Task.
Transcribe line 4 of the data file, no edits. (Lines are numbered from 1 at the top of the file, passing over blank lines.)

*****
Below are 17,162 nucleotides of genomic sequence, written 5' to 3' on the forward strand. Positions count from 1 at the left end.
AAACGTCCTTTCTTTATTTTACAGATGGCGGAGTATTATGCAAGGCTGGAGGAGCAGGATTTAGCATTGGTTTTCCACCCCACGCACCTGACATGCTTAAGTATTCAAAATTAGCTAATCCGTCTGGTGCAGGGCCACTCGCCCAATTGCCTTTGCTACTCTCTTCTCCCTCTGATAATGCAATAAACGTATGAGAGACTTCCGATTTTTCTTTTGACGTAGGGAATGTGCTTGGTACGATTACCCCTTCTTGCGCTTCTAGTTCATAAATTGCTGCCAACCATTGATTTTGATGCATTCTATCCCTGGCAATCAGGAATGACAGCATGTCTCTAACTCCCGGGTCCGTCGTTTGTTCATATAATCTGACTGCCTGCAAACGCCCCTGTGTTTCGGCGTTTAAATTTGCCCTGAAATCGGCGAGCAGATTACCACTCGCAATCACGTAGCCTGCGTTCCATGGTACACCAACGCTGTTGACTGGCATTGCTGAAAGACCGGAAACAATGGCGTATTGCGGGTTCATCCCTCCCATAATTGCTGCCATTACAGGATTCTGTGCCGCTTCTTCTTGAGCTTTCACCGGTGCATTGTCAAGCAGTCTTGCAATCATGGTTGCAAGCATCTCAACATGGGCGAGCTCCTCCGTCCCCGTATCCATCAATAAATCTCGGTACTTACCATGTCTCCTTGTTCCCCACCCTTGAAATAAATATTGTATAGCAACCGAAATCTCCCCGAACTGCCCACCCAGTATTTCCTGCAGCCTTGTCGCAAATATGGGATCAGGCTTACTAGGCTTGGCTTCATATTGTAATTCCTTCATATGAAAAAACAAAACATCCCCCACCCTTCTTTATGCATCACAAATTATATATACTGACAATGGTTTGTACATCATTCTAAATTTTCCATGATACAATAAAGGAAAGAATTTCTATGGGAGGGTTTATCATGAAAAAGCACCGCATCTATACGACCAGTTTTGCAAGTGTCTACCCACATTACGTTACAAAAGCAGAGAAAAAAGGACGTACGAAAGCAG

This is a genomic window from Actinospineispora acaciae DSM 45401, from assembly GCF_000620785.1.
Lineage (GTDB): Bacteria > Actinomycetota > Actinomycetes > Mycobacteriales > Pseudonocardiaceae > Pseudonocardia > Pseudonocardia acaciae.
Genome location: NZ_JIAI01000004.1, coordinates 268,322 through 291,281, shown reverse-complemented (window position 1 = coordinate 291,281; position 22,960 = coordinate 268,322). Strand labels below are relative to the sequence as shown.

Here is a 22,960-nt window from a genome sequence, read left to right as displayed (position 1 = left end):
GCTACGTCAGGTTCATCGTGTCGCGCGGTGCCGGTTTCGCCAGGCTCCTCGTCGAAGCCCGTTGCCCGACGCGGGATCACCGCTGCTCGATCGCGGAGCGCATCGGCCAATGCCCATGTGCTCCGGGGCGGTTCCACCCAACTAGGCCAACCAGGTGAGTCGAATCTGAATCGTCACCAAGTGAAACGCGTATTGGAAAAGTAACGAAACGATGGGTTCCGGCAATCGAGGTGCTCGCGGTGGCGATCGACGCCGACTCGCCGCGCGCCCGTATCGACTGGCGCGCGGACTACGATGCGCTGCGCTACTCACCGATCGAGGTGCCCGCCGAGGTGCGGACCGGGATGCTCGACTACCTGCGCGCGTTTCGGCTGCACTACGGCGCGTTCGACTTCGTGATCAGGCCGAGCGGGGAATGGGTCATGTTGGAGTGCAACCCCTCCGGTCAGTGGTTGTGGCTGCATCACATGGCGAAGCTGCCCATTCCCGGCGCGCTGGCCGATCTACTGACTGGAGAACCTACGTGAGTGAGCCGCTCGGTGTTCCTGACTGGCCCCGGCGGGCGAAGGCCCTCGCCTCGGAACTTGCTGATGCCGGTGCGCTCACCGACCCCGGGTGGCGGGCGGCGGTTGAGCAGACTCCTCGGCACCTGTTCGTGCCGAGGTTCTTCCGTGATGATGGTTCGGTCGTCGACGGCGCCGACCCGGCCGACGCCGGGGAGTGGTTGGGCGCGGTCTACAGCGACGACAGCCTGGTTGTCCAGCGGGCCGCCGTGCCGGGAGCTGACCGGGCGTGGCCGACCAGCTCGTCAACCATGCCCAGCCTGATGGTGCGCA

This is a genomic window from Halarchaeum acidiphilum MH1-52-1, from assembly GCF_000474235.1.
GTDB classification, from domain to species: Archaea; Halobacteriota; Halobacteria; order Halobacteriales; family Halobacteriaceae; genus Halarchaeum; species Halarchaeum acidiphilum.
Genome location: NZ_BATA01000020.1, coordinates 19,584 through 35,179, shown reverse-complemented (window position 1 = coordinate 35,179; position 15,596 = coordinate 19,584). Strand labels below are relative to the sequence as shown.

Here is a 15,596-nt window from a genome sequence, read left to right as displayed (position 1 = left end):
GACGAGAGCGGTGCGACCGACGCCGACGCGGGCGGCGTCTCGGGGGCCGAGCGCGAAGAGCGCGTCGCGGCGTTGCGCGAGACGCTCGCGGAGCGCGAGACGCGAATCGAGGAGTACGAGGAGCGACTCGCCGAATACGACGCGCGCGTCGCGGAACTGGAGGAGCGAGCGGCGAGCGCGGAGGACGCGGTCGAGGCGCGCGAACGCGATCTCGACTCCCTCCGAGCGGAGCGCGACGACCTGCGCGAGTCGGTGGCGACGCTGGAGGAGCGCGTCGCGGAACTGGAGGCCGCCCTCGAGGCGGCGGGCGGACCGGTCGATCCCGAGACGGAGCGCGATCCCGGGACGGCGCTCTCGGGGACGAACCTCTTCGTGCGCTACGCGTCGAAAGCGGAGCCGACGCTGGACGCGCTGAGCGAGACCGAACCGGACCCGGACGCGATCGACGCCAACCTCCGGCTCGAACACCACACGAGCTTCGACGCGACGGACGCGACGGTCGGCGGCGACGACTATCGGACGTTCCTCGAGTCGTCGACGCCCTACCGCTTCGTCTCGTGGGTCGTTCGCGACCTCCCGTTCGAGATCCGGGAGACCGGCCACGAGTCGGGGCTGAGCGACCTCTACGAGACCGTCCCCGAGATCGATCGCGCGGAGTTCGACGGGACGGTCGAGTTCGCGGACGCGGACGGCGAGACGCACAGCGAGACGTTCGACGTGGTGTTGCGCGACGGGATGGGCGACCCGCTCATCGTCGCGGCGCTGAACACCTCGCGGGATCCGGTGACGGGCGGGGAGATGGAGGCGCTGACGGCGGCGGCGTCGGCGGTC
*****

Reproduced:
Lineage (GTDB): Bacteria > Actinomycetota > Actinomycetes > Mycobacteriales > Pseudonocardiaceae > Pseudonocardia > Pseudonocardia acaciae.